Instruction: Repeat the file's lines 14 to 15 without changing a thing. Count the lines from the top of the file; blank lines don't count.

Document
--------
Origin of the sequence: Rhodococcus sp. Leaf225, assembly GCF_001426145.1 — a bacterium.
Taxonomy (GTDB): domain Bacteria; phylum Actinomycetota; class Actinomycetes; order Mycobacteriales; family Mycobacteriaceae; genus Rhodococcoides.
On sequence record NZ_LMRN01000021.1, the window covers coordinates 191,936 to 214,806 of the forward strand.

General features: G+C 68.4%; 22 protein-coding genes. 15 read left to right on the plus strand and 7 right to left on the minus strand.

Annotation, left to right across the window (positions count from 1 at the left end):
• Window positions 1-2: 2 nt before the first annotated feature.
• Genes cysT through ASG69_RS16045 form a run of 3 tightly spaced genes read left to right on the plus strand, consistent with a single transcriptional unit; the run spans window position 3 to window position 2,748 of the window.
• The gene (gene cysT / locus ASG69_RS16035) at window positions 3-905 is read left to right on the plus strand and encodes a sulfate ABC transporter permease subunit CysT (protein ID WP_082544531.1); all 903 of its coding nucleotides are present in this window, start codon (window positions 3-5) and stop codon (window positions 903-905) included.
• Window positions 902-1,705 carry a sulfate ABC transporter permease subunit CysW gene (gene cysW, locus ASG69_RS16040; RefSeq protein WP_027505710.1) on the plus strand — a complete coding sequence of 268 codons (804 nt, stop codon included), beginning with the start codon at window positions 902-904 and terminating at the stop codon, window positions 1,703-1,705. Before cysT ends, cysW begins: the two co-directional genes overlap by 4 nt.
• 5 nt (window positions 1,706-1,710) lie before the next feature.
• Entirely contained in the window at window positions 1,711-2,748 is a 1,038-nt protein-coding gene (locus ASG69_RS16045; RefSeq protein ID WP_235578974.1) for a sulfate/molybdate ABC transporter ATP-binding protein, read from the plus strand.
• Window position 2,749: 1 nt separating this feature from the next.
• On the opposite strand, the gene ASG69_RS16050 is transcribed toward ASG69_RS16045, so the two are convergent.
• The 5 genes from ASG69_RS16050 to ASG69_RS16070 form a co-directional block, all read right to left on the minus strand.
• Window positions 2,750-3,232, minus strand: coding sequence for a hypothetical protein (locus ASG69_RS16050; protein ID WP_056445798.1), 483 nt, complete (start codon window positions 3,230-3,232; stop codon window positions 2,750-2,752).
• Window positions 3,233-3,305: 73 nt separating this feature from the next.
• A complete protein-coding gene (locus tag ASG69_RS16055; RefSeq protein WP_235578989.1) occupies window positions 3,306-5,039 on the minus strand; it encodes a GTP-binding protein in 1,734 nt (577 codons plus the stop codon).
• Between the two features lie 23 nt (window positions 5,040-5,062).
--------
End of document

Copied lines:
• The 5 genes from ASG69_RS16050 to ASG69_RS16070 form a co-directional block, all read right to left on the minus strand.
• Window positions 2,750-3,232, minus strand: coding sequence for a hypothetical protein (locus ASG69_RS16050; protein ID WP_056445798.1), 483 nt, complete (start codon window positions 3,230-3,232; stop codon window positions 2,750-2,752).